BEAR v. BERRYHILL, No. 5:2016cv00291 - Document 20 (N.D. Fla. 2017)

Court Description: MEMORANDUM AND OPINION: It is ORDERED: The decision of the Commissioner is AFFIRMED and Plaintiff's application for Disability Insurance Benefits is DENIED. The clerk is directed to close the file. Signed by MAGISTRATE JUDGE CHARLES J KAHN, JR on 7/26/2017. (alb)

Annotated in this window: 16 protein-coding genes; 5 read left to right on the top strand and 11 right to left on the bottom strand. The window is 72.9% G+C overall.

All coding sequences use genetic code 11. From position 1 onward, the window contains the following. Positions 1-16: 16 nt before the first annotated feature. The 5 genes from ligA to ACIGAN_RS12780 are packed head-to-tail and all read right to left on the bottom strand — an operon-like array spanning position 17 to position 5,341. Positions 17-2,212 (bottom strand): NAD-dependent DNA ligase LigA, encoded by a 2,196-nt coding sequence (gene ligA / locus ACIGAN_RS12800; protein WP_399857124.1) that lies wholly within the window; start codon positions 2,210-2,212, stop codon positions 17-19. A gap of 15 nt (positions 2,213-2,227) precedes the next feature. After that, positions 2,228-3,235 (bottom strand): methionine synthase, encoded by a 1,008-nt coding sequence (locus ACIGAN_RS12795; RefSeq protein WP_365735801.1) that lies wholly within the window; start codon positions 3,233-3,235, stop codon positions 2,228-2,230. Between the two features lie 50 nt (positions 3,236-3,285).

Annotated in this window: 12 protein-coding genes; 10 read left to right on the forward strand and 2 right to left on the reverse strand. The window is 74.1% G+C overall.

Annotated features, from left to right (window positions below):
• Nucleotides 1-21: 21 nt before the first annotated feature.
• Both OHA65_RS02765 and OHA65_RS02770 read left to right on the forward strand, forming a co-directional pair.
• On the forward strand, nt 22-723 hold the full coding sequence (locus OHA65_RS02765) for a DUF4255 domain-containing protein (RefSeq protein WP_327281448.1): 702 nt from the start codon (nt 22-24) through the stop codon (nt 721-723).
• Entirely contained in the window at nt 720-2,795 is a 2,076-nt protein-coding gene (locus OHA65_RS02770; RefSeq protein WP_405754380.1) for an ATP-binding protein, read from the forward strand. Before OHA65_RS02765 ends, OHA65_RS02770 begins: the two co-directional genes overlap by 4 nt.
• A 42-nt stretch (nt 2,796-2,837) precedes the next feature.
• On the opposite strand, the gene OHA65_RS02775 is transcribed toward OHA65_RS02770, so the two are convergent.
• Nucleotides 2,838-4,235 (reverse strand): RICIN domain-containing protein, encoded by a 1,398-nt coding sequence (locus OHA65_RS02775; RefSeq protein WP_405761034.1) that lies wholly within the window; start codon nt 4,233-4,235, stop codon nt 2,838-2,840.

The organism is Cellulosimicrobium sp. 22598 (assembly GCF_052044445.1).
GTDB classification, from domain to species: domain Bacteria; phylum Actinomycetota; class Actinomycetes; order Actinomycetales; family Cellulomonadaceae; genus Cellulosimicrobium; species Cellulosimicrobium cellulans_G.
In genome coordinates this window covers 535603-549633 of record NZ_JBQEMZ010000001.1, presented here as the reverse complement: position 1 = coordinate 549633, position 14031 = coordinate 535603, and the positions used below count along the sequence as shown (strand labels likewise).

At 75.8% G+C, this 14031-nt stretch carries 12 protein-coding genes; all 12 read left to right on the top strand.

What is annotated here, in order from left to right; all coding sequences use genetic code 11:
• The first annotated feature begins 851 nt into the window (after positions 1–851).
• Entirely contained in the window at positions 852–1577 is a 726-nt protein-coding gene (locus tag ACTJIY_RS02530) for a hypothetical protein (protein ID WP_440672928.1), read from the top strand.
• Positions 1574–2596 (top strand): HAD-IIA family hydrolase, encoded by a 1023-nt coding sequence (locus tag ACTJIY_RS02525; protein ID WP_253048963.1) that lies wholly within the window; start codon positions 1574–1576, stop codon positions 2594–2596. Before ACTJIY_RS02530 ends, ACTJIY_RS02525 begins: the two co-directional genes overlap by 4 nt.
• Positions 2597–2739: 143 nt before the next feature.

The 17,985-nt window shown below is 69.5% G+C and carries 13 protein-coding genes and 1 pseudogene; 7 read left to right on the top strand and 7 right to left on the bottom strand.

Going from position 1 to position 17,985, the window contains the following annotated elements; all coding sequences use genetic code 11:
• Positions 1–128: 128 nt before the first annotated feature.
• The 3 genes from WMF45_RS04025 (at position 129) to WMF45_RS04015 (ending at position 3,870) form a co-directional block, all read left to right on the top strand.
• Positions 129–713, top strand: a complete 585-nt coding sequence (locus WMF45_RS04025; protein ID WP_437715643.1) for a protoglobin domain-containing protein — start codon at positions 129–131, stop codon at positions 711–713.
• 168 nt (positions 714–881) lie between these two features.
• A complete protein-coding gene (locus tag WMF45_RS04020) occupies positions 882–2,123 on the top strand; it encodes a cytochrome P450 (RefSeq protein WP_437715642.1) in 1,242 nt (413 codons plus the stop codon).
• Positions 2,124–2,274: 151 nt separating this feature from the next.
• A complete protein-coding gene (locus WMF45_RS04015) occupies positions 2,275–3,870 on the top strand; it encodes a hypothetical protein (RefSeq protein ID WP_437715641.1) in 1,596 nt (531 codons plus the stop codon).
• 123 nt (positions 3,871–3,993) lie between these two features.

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BEAR v. BERRYHILL Doc. 20 Page 1 of 23 UNITED STATES DISTRICT COURT NORTHERN DISTRICT OF FLORIDA PANAMA CITY DIVISION ROBERT MICHAEL BEAR, Plaintiff, v. Case No. 5:16cv291-CJK NANCY A. BERRYHILL, Acting Commissioner of Social Security, 1 Defendant. ______________________________/ MEMORANDUM ORDER This case is before the court pursuant to 42 U.S.C. § 405(g) for review of the final determination of the Commissioner of Social Security (“Commissioner”) denying Robert Michael Bear’s application for Disability Insurance Benefits (“DIB”) under Title II of the Social Security Act (“Act”), 42 U.S.C. §§ 401-34. The parties consented to Magistrate Judge jurisdiction pursuant to 28 U.S.C. § 636(c) and Federal Rule of Civil Procedure 73 for all proceedings in this case, including entry of final judgment. Upon review of the record before the court, I conclude the findings of fact and determinations of the Commissioner are supported by substantial 1 Nancy A. Berryhill succeeded Carolyn W. Colvin as acting Commissioner of Social Security and is automatically substituted for Colvin as the defendant. Fed. R. Civ. P. 25(d). Dockets.Justia.com Page 2 of 23 evidence. The decision of the Commissioner, therefore, will be affirmed and the application for DIB will be denied. ISSUES ON REVIEW Mr. Bear, who will be referred to as claimant, plaintiff, or by name, claims the Administrative Law Judge (“ALJ”) erred by: (1) finding Mr. Bear did not have a medically determinable severe left shoulder impairment before the date last insured (“DLI”); (2) failing to properly weigh the Florida Department of Education (“DOE’s”) determination Mr. Bear was not a suitable candidate for vocational rehabilitation (“VR”) due to his severe physical impairments and limited education; and (3) erroneously evaluating Mr. Bear’s credibility and testimony regarding his symptoms. (Doc. 18). PROCEDURAL HISTORY On October 11, 2012, Mr. Bear filed an application for DIB, claiming disability beginning October 1, 2006, due to a rotator cuff tear, degenerative disc disease, herniated disc, and heat stroke. T. 173, 177.2 The Commissioner denied the application initially and on reconsideration. T. 100-04, 106-10. The ALJ conducted a hearing on July 24, 2014, and plaintiff amended the alleged disability onset date to the same day as the DLI, December 31, 2011. T. 50-83. After the 2 The administrative record filed by the Commissioner consists of 7 volumes (docs. 11-2 through 11-7, and doc. 13-2) and has 335 pages. References to the record will be by “T.,” for transcript, followed by the page number. Case No. 5:16cv291-CJK Page 3 of 23 hearing, the ALJ found claimant not disabled under the Act. T. 34-49. The Appeals Council denied the request for further review and, as a result, the ALJ’s decision became the final determination of the Commissioner. T. 1-7. The determination of the Commissioner is now before the court for review. FINDINGS OF THE ALJ In the written decision, the ALJ made a number of findings relative to the issues raised in this appeal: • Mr. Bear last met the insured status requirements of the Act on December 31, 2011. T. 39. • Through the DLI, Mr. Bear had the following severe impairments: cervical and lumbar degenerative disc disease and right shoulder degenerative joint disease. T. 39. • Through the DLI, Mr. Bear had the residual functional capacity (“RFC”) to perform a full range of light work as defined in 20 C.F.R. § 404.1567(b). T. 41. • Through the DLI, considering Mr. Bear’s age, education, work experience, and RFC, there were jobs that existed in significant numbers in the national economy claimant could have performed. T. 44. Case No. 5:16cv291-CJK Page 4 of 23 • Mr. Bear was not under a disability, as defined in the Act, at any time from December 31, 2011, the amended alleged onset date, through December 31, 2011, the DLI. T. 44-45. STANDARD OF REVIEW A federal court reviews the “Commissioner’s decision to determine if it is supported by substantial evidence and based upon proper legal standards.” Lewis v. Callahan, 125 F.3d 1436, 1439 (11th Cir. 1997); see also Carnes v. Sullivan, 936 F.2d 1215, 1218 (11th Cir. 1991) (“[T]his Court may reverse the decision of the [Commissioner] only when convinced that it is not supported by substantial evidence or that proper legal standards were not applied.”). Substantial evidence is “‘such relevant evidence as a reasonable mind might accept as adequate to support a conclusion.’” Richardson v. Perales, 402 U.S. 389, 401 (1971) (quoting Consol. Edison Co. v. NLRB, 305 U.S. 197, 229 (1938)). “Substantial evidence is something ‘more than a mere scintilla, but less than a preponderance.’” Dyer v. Barnhart, 395 F.3d 1206, 1210 (11th Cir. 2005) (quoting Hale v. Bowen, 831 F.2d 1007, 1011 (11th Cir. 1987)). Even if the evidence preponderates against the Commissioner’s decision, the decision must be affirmed if supported by substantial evidence. See Sewell v. Bowen, 792 F.2d 1065, 1067 (11th Cir. 1986). When reviewing a Social Security disability case, the court “‘may not decide the facts anew, reweigh the evidence, or substitute [its] judgment for that of the Case No. 5:16cv291-CJK Page 5 of 23 [Commissioner.]’” Martin v. Sullivan, 894 F.2d 1520, 1529 (11th Cir. 1990) (quoting Bloodsworth v. Heckler, 703 F.2d 1233, 1239 (11th Cir. 1983)); see also Hunter v. Soc. Sec. Admin., Comm’r, 808 F.3d 818, 822 (11th Cir. 2015) (“In determining whether substantial evidence supports a decision, we give great deference to the ALJ’s factfindings.”) (citing Black Diamond Coal Min. Co. v. Dir., OWCP, 95 F.3d 1079, 1082 (11th Cir. 1996)). The reviewing court, however, may not look “only to those parts of the record which support the ALJ[,]” but instead “must view the entire record and take account of evidence in the record which detracts from the evidence relied on by the ALJ.” Tieniber v. Heckler, 720 F.2d 1251, 1253 (11th Cir. 1983). Review is deferential to a point, but the reviewing court conducts what has been referred to as “an independent review of the record.” Flynn v. Heckler, 768 F.2d 1273, 1273 (11th Cir. 1985). The Social Security Act defines disability as an “inability to engage in any substantial gainful activity by reason of any medically determinable physical or mental impairment which can be expected to result in death or which has lasted or can be expected to last for a continuous period of not less than 12 months.” 42 U.S.C. § 423(d)(1)(A). To qualify as a disability, the physical or mental impairment must be so severe the plaintiff not only is unable to do his previous work, “but cannot, considering his age, education, and work experience, engage in any other Case No. 5:16cv291-CJK Page 6 of 23 kind of substantial gainful work which exists in the national economy[.]” Id. § 423(d)(2)(A). Pursuant to 20 C.F.R. § 404.1520(a)(4), the Commissioner analyzes a disability claim in five steps: 1. If the claimant is performing substantial gainful activity, he is not disabled. 2. If the claimant is not performing substantial gainful activity, his impairments must be severe before he can be found disabled. 3. If the claimant is not performing substantial gainful activity and he has severe impairments that have lasted or are expected to last for a continuous period of at least 12 months, and if his impairments meet or medically equal the criteria of any impairment listed in 20 C.F.R. Part 404, Subpart P, Appendix 1, the claimant is presumed disabled without further inquiry. 4. If the claimant’s impairments do not prevent him from performing his past relevant work, he is not disabled.3 5. Even if the claimant’s impairments prevent him from performing his past relevant work, if other work exists in significant numbers in the national 3 “[C]laimant bears the initial burden of establishing a severe impairment that keeps him from performing his past work.” Chester v. Bowen, 792 F.2d 129, 131 (11th Cir. 1986). Case No. 5:16cv291-CJK Page 7 of 23 economy that accommodates the claimant’s RFC and vocational factors, he is not disabled. FACT BACKGROUND AND MEDICAL HISTORY 4 Mr. Bear offered testimony as to his health, daily activities, and work history at the July 2014 hearing before the ALJ. T. 50-83. He was born on April 26, 1960, and has a ninth-grade education. T. 77, 84. In 1982, he required surgery after suffering a broken left clavicle and wrist in a motorcycle accident. T. 61, 73, 294. In 2008, Mr. Bear had surgery on his right shoulder. T. 307-08. Plaintiff worked as a welder and framer for a mobile home park from 1991 to 2006, sometimes lifting over 100 pounds. T. 178-79. Despite originally identifying October 1, 2006, as the disability onset date, Mr. Bear admitted he continued to work constructing houses until 2011. T. 56-57, 173. Claimant’s attorney subsequently amended the disability onset date to the same day as the DLI, December 31, 2011. T. 57. Mr. Bear’s “memory is not good” because of a heat stroke. T. 55, 65. He also has trouble lifting things and cannot lift “over five or six pounds probably.” T. 68. If he tries to lift over five or six pounds it “pulls out [his] shoulders and [his] neck 4 The recitation of the medical and historical facts of this case, as set out below, is based on the court’s independent review of the record. The facts below, where not derived from the medical records, are based largely, if not entirely, on plaintiff’s testimony in that regard. Although intended to be thorough and to provide an overview of the claimant’s history of care and treatment, the synopsis of medical evidence will be supplemented as necessary in the Analysis section. Case No. 5:16cv291-CJK Page 8 of 23 and everything goes numb.” T. 76. Mr. Bear could not lift up to ten pounds for five hours a day because he would “be so sore [he] couldn’t do it” due to pain in his shoulders, neck, and arms. T. 77. The shoulder pain Mr. Bear experiences radiates down both arms. T. 77. Although claimant’s legs “just don’t work no more” because “[he] banged them up,” he is not being treated for leg problems. T. 78. In a typical day, Mr. Bear sits around and watches television. T. 69. When he cannot sit any longer, he gets up, goes outside, and walks around. T. 69. Mr. Bear is also able to help his wife with housework “like doing laundry or something like that or dishes or something like that.”5 T. 69. On June 19, 2011, claimant was admitted to Bay Medical Center for a heat stroke suffered while weed-eating. T. 263-84. Dr. John Yannucci, the examining physician, observed Mr. Bear to be awake and alert with unremarkable cardiovascular, gastrointestinal, psychiatric, and respiratory findings. T. 265. Claimant reported no left shoulder problems and Dr. Yannucci observed full range of motion in the musculoskeletal system. T. 267. Diagnostic testing ordered by Dr. Yannucci, including an x-ray of the right shoulder, a chest x-ray, a CT of the head, carotid ultrasound, echocardiogram, and MRI of the brain revealed no significant 5 Whether plaintiff testified he retained the ability to help with chores or could do so only in the past is not clear from the hearing testimony. Case No. 5:16cv291-CJK Page 9 of 23 abnormalities. T. 263. A CT scan of the cervical spine “revealed degenerative joint disease with disk bulge at C4-C5 with a 9-mm central canal stenosis and minimal bilateral foraminal stenosis at C4-C5 and C6-C7.” T. 263. At discharge, claimant “was asymptomatic” and “[a]ll medical issues were resolved.” T. 263-64. On May 9, 2012, plaintiff returned to the Bay Medical Center emergency room complaining of left shoulder pain for 2 weeks following a fall. T. 326, 331. X-rays showed an “old distal left clavicle fracture with nonunion and fracture fragments.” T. 331. Dr. Robert S. Bain noted “[r]emote posttraumatic changes” but “no acute fracture.” T. 331. A physical examination revealed “full range of motion in all extremities.” T. 327. On September 14, 2012, Mr. Bear was referred to Dr. Steven W. Malik from VR services. T. 294. Dr. Malik assessed “[l]eft shoulder pain of long duration.” T. 294-95. Dr. Malik’s treatment records from September 28, 2012, show Mr. Bear stated his left shoulder problem “started gradually without injury” with an onset date approximately six months earlier. T. 291. An MRI from September, 26, 2012, showed “acromioclavicular joint hypertrophy likely due to post traumatic osteoarthritis,” “deformity at the AC joint,” and “a fragment of the acromion which is either an os acromiale or an unfused fracture.” T. 310. Peggy E. Wiggin, a counselor with the Florida DOE, evaluated plaintiff’s suitability for VR services in concert with Dr. Joseph Grace, a retired orthopedic Case No. 5:16cv291-CJK Page 10 of 23 surgeon. In an October 10, 2012, letter Ms. Wiggin indicated Dr. Grace “stated Mr. Bear would require at least 5 (five) years of surgeries and rehabilitation to help lessen his work impediments, and if (and he said it was a very big IF) each surgery produced the maximum best results, then Mr. Bear would still not be able to return to his previous employment” as a framer and welder. T. 230. Dr. Grace based his opinion on plaintiff’s diagnoses of degenerative disc disease in both the cervical and lumbar areas of his spine with osteophyte complexes at several levels in the cervical area, spinal canal stenosis of 9 mm, “complete rupture of rotator cuff bilateral,” and a disc extrusion. T. 230, 232. Although Ms. Wiggin noted claimant could be retrained for other work after the surgeries, she believed, based on claimant’s age and education, he “would be close to retirement age before he obtained his GED and finished with a retraining program.” T. 231. Ms. Wiggin stated: “[I]n both Dr. Grace’s medical opinion and in [her] professional opinion as a Certified Vocational Rehabilitation Counselor, it is highly unlikely that Vocational Rehabilitation would be able to return Mr. Bear to productive employment, even if requested services are provided[.]” T. 231. Thus, Ms. Wiggin “believe[d] that [claimant] is permanently and totally disabled.” T.231. Case No. 5:16cv291-CJK Page 11 of 23 ANALYSIS I. Left Shoulder Impairment Claimant first argues “[t]he ALJ erroneously found that Mr. Bear did not have a medically determinable severe left shoulder impairment prior to his DLI.” (Doc. 18, p. 4). At step two of the sequential analysis, 20 C.F.R. § 404.1520(a)-(g), the ALJ must determine whether the claimant has a severe impairment keeping him from performing past work. See 20 C.F.R. § 404.1520(c). The burden at this step is on the claimant. See Chester v. Bowen, 792 F. 2d 129, 131 (11th Cir. 1986). The step two severity determination is a threshold inquiry used to screen out “trivial” claims, meaning an impairment is not severe “only if it is a slight abnormality which has such a minimal effect on the individual that it would not be expected to interfere with the individual’s ability to work, irrespective of age, education, or work experience.” Brady v. Heckler, 724 F.2d 914, 920 (11th Cir. 1984). The Eleventh Circuit, emphasizing the threshold nature of the step two finding, observed the proper standard “allows only claims based upon the most trivial impairments to be rejected.” McDaniel v. Bowen, 800 F.2d 1026, 1032 (11th Cir. 1986). Accordingly, “severe impairment” is a “de minimis requirement which only screens out those applicants whose medical problems could ‘not possibly’ prevent them from working.” Stratton v. Bowen, 827 F.2d 1447, 1452 n.9 (11th Cir. 1987) (quoting Baeder v. Heckler, 768 F.2d 547, 551 (3d Cir. 1985)). Case No. 5:16cv291-CJK Page 12 of 23 Plaintiff argues medical records from 2012 establish he had a severe left shoulder impairment predating the DLI. X-Rays from May 9, 2012, showed an “old distal left clavicle fracture with nonunion and fracture fragments.” T. 331. Dr. Bain noted “[r]emote posttraumatic changes” but no identifiable acute fracture. T. 331. The self-reported cause of Mr. Bear’s left shoulder pain, however, was a fall which occurred only two weeks before the emergency room visit. T. 315. Thus, left shoulder pain was first documented in the medical records over four months after the DLI and claimant said it was due to a fall only two weeks before. T. 315. Contrary to plaintiff’s assertion on this point, x-ray evidence of an old fracture by itself does not establish plaintiff experienced any pain or limitations from the left shoulder before the DLI. See Hutchinson v. Astrue, 408 F. App’x 324, 326 (11th Cir. 2011) (“proof of the mere existence of impairments does not prove the extent to which they limit a claimant’s ability to work”); McCruter v. Bowen, 791 F.2d 1544, 1547 (11th Cir. 1986) (“[T]he ‘severity’ of a medically ascertained disability must be measured in terms of its effect upon ability to work, and not simply in terms of deviation from purely medical standards of bodily perfection or normality.”). Other medical evidence does not support the existence of a severe left shoulder impairment before the DLI. A physical examination performed on May 9 showed full range of motion in all extremities. T. 316. The ALJ noted the May 9, 2012, emergency room records also indicate Bear was employed as a full time Case No. 5:16cv291-CJK Page 13 of 23 welder at the time of the visit. T 324. Plaintiff argues “notations on the same page indicate that other information there was last updated in 2011, and there is no narrative statement to indicate that Mr. Bear actually reported this information to hospital personnel in May of 2012, as found by the ALJ.” (Doc. 18, p. 6). The ALJ’s interpretation of this evidence, however, is reasonable in light of the deference given to the ALJ’s findings of fact.6 See Hunter, 808 F.3d at 822. Plaintiff also argues Dr. Malik’s September 2012 records show the left shoulder pain predated the DLI. On September 14, Dr. Malik assessed “[l]eft shoulder pain of long duration.” T. 294-95. This vague phrase, however, does not show Malik believed the pain started before the DLI because “long duration” is not defined or limited by the doctor. T. 294-95. In fact, on September 28, claimant told Dr. Malik the left shoulder pain had an onset date approximately 6 months earlier, or 3 months after the DLI. T. 291. This evidence is consistent with the aforementioned May 9, 2012, medical records, which show the genesis of the left shoulder pain was a fall that occurred several months after the DLI. 7 T. 315. Severe 6 Assuming plaintiff was not a full time welder in 2012, the ALJ’s decision is still supported by substantial evidence in light of the record as a whole. 7 At the hearing, plaintiff’s counsel suggested claimant’s left shoulder pain could have been present since his motorcycle accident in 1982. T. 61. As the ALJ noted, however, Mr. Bear worked for over twenty years after the motorcycle wreck as a framer and welder, professions classified at the medium and heavy exertion levels by the Social Security administration. T. 41, 81, 179, 186-87. Case No. 5:16cv291-CJK Page 14 of 23 impairments are a flame that must be kindled before the DLI and cannot trace to a post-DLI injury like Mr. Bear’s fall. The strength of Mr. Bear’s argument for reversal on this point is further diminished by the ALJ’s finding of multiple severe impairments at step two of the sequential evaluation process. T. 39. Because step two requires only that the ALJ find at least one severe impairment to proceed to the next evaluative step, any additional consideration given to plaintiff’s left shoulder pain as a severe impairment, standing alone, would have been unnecessary in this instance. See 20 C.F.R. § 404.1520(a)(4)(ii); Heatly v. Comm’r of Soc. Sec., 382 F. App’x 823, 825 (11th Cir. 2010) (“‘[T]he finding of any severe impairment . . . whether or not it results from a single severe impairment or a combination of impairments that together qualify as severe’ is enough to satisfy step two.”) (quoting Jamison v. Bowen, 814 F.2d 585, 588 (11th Cir. 1987)). Mr. Bear responds the left shoulder pain, in conjunction with his other impairments, so diminishes his RFC as to make him capable of performing no more than sedentary work, a finding Mr. Bear asserts would have resulted in a ruling of disability pursuant to the Medical-Vocational Guidelines. But here, having reached the fifth step in the sequential evaluation, the ALJ recorded and considered the symptoms of which Mr. Bear complains. T. 41-43. Case No. 5:16cv291-CJK Page 15 of 23 Plaintiff failed to establish his left shoulder pain constituted a severe impairment before the DLI. Nor is there evidence from before the DLI that the left shoulder pain caused any limitations not accounted for in the ALJ’s RFC determination. Plaintiff, therefore, has not shown the ALJ committed reversible error. II. Department of Education’s (“DOE’s”) Determination Claimant argues “[t]he ALJ erroneously gave ‘less-than-significant weight’ to the [Florida] DOE’s determination that Mr. Bear was not a suitable candidate for vocational rehabilitation due to his severe physical impairments and limited education.” (Doc. 18, p. 8). The ALJ discounted the DOE determination because (1) “there is no evidence that the DOE medical consultant examined the claimant or even reviewed his medical records”; and (2) whether “the claimant was determined to be not a good candidate for VR is a different issue than whether he is disabled under the Social Security Act.” T. 43. Mr. Bear faults the ALJ for finding “no evidence that the DOE medical consultant examined the claimant or even reviewed his medical records.” T. 43. Plaintiff, however, identified no contrary evidence in the record as to indicate Dr. Grace examined claimant or reviewed his medical records, aside from reading the diagnoses contained in Ms. Wiggins’ letter. T. 230. Moreover, Dr. Grace’s entire Case No. 5:16cv291-CJK Page 16 of 23 first hand opinion of Mr. Bear’s condition is a single handwritten clause: “Recommend proceed with application to disability.” T. 232. Claimant also failed to show the DOE and the Social Security standards are similar enough to make the DOE evaluation relevant to the ALJ’s decision. The DOE letter suggested Bear would need to earn a GED before becoming employable. See Fla. Admin. Code Ann. r. 6A-25.005 (4)(a) (requiring DOE to address applicant’s barriers to employment). T. 230. In contrast, the Social Security rule utilized for disability determination, Medical-Vocational Rule 202.11, requires only a “[l]imited or less” education level to be deemed employable considering Bear’s age and RFC. “Limited or less” is defined by 20 CFR § 404.1564 as a seventh through eleventh grade formal education. In short, unlike the DOE’s evaluation, Social Security law does not necessarily require Mr. Bear to obtain a GED to be deemed employable. See Medical-Vocational Rule 202.11. One can glean the asymmetry between the two standards from the differing educational requirements alone, notwithstanding other variables, and claimant failed to show the DOE evaluation is relevant, much less entitled to great weight, in a disability determination under Social Security law. Plaintiff, therefore, has not established the ALJ erred by assigning the DOE letter less than significant weight. See Hood v. Comm’r of Soc. Sec., No. 6:08-CV-663-ORL-DAB, 2009 WL 2460762, at *6 (M.D. Fla. Aug. 10, 2009) (“These vocational evaluators were employed by the Florida Case No. 5:16cv291-CJK Page 17 of 23 Department of Education to assist Plaintiff in vocational rehabilitation given his past skills and experience; they are not responsible for determining whether he is disabled under the social security regulations of performing his past relevant work or other work in the national economy, which is the ALJ’s responsibility. [Their] opinions had no bearing on the ALJ’s decision and he need not give their opinions any weight.”). Bear not only failed to reconcile the difference in standards, he also failed to address the timing of the DOE evaluation, which was completed in October 2012, over 9 months after the DLI. T. 230-31. Nothing in the October 2012 letter suggests the evaluation would be helpful in resolving the Social Security disability issue as of December 31, 2011. III. Mr. Bear’s Credibility Mr. Bear argues the ALJ erroneously evaluated his credibility and testimony regarding his symptoms. Pain is treated by the Regulations as a symptom of disability. Title 20 C.F.R. § 404.1529 provides, in part, the Commissioner will not find disability based on symptoms, including pain alone, “. . . unless medical signs or findings show there is a medical condition which could be reasonably expected to produce these symptoms.” The Eleventh Circuit has articulated the three-part pain standard, sometimes referred to as the Hand test, as follows: In order to establish a disability based on testimony of pain and other symptoms, the claimant must satisfy two parts of a three-part test, Case No. 5:16cv291-CJK Page 18 of 23 showing: (1) evidence of an underlying medical condition; and (2) either (a) objective medical evidence confirming the severity of the alleged pain; or (b) the objectively determined medical condition can reasonably be expected to give rise to the claimed pain. Wilson v. Barnhart, 284 F.3d 1219, 1225 (11th Cir. 2002) (citing Holt v. Sullivan, 921 F.2d 1221, 1223 (11th Cir. 1991)). But “[w]hile both the Regulations and the Hand standard require objective medical evidence of a condition that could reasonably be expected to cause the pain alleged, neither requires objective proof of the pain itself.” Elam v. R.R. Ret. Bd., 921 F.2d 1210 (11th Cir. 1991). The Eleventh Circuit has held “pain alone can be disabling, even when its existence is unsupported by objective evidence.” Foote v. Chater, 67 F.3d 1553, 1561 (11th Cir. 1995) (citing Marbury v. Sullivan, 957 F.2d 837, 839 (11th Cir. 1992)). However, the presence or absence of evidence to support symptoms of the severity claimed is a factor which can be considered. See Marbury, 957 F.2d at 839-840; Tieniber v. Heckler, 720 F.2d 1251, 1253 (11th Cir. 1983). Underlying the Hand standard is the need for a credibility determination concerning a plaintiff’s complaints of pain. Those complaints are, after all, subjective. “[T]he ascertainment of the existence of an actual disability depend[s] on determining the truth and reliability of [a claimant’s] complaints of subjective pain.” Scharlow v. Schweiker, 655 F.2d 645, 649 (5th Cir. 1981) (holding the ALJ Case No. 5:16cv291-CJK Page 19 of 23 must resolve “the crucial subsidiary fact of the truthfulness of subjective symptoms and complaints”). 8 Here, the ALJ decided the “objective medical evidence generally supports the locations but not the duration, frequency, and intensity of the claimant’s reported symptoms.” T. 43. The ALJ also stated “the claimant’s statements concerning the intensity, persistence, and limiting effects of [his] symptoms are not entirely credible” and “[n]othing in the medical records after the date last insured relates back to establish disability as of the date last insured.” T. 42-43. Bear argues “a claimant’s statements about his symptoms may not be disregarded solely because they are not supported by objective medical evidence, under both SSR 96-7p and SSR 16-3p.”9 An ALJ, however, may consider objective medical evidence to help draw conclusions regarding a plaintiff’s subjective account of his symptoms. See 20 C.F.R. § 404.1529(c)(2) (“Objective medical evidence . . . is a useful indicator to assist us in making reasonable conclusions about the intensity 8 Error! Main Document Only.In Bonner v. City of Prichard, 661 F.2d 1206, 1209 (11th Cir. 1981), the Eleventh Circuit adopted as binding precedent all decisions of the former Fifth Circuit handed down before October 1, 1981. 9 On March 16, 2016, the Commissioner enacted SSR 16-3p which expunged the word “credibility” from SSR 96-7p to clarify that ALJs are not to examine an individual’s character during a subjective symptom evaluation. Bear notes, however, “SSR 16-3p is intended to more clearly articulate, rather than change, what the regulations have required throughout the time period at issue in this case.” The rule change did not have a substantive effect. Case No. 5:16cv291-CJK Page 20 of 23 and persistence of your symptoms and the effect those symptoms, such as pain, may have on your ability to work.”). Claimant had minimal treatment for his alleged disabling conditions before the DLI and never complained of left shoulder pain before the DLI. See Beegle v. Soc. Sec. Admin., Comm’r, 482 F. App’x 483, 487 (11th Cir. 2012) (“When evaluating a claimant’s statements regarding his symptoms and their functional effects, the ALJ may consider whether the level or frequency of treatment is consistent with the level of complaints.”) (citing S.S.R. 96-7p at *7). The ALJ correctly observed plaintiff’s contemporaneous descriptions of his medical condition—for example, no complaints of left shoulder pain—should be given more credence than the hearing testimony. In fact, claimant’s statements are not only unsupported by objective medical evidence; the statements are directly refuted by the objective medical evidence. Mr. Bear claims he became disabled on December 31, 2011. T. 57. The June 2011 heat stroke is the only identified medical event recorded between claimant being capable of the heavy exertion needed to frame houses in early 2011 and the alleged disability onset date, mere months later. T. 81, 263-84. But Dr. Yannucci, the examining physician for the heat stroke, conducted cardiovascular, gastrointestinal, psychiatric, and respiratory examinations with normal results and claimant reported no left shoulder impairment. Dr. Yannucci examined claimant’s Case No. 5:16cv291-CJK Page 21 of 23 musculoskeletal system and found a full range of motion. T. 265-67. The medical records from June 2011 do not support claimant’s allegations of disabling symptoms. And nothing indicates claimant became disabled between June 2011 and the December 31, 2011, DLI. Claimant asserts the ALJ erroneously based the credibility decision in part on “emergency department records from 2012 show[ing] that he was a fulltime welder.” Bear argues “notations on the same page indicate other information there was last updated in 2011, and there is no narrative statement to indicate that Mr. Bear actually reported this information to hospital personnel in May of 2012.” (Doc. 18, p. 6); T. 324. As previously explained, however, the ALJ’s interpretation of this evidence is reasonable in light of the deference given to the ALJ’s findings of fact. See Hunter, 808 F.3d at 822. Claimant also argues “the ALJ found that Mr. Bear was not credible due to his work activity after his original alleged onset date despite the fact that Mr. Bear amended his alleged onset date at the time of his hearing in response to concerns about this issue on the part of the ALJ.” The ALJ, however, has a duty to develop and examine the record and was at liberty to identify the reported employment history, including the undocumented 2007 to 2011 employment, as discrediting the plaintiff’s subjective pain allegations. Employment history at close quarters to the Case No. 5:16cv291-CJK Page 22 of 23 onset date may be helpful to an ALJ, particularly when assessing a claimant who credits his disability to long-standing injuries. The ALJ’s credibility determination is supported by substantial evidence— and valid under both SSR 16-3p and SSR 95-7p—because of Bear’s limited treatment history before the DLI. CONCLUSION Mr. Bear has failed to show the ALJ committed reversible error by denying the application for DIB because determining the left shoulder impairment was not a severe impairment before the DLI, giving the DOE’s opinion less than substantial weight, and the evaluation of Mr. Bear’s credibility were all supported by substantial evidence. The applicable standard of review is well-known. See Bloodsworth v. Heckler, 703 F.2d 1233, 1239 (11th Cir. 1983) (“We may not decide the facts anew, reweigh the evidence, or substitute our judgment for that of the [Commissioner]. Even if we find the evidence preponderates against the [Commissioner’s] decision, we must affirm if the decision is supported by substantial evidence.”). Accordingly, it is ORDERED: 1. The decision of the Commissioner is AFFIRMED and plaintiff’s application for Disability Insurance Benefits is DENIED. 2. The clerk is directed to close the file. Case No. 5:16cv291-CJK Page 23 of 23 DONE AND ORDERED this 26th day of July, 2017. /s/ Charles J. Kahn, Jr. CHARLES J. KAHN, JR. UNITED STATES MAGISTRATE JUDGE Case No. 5:16cv291-CJK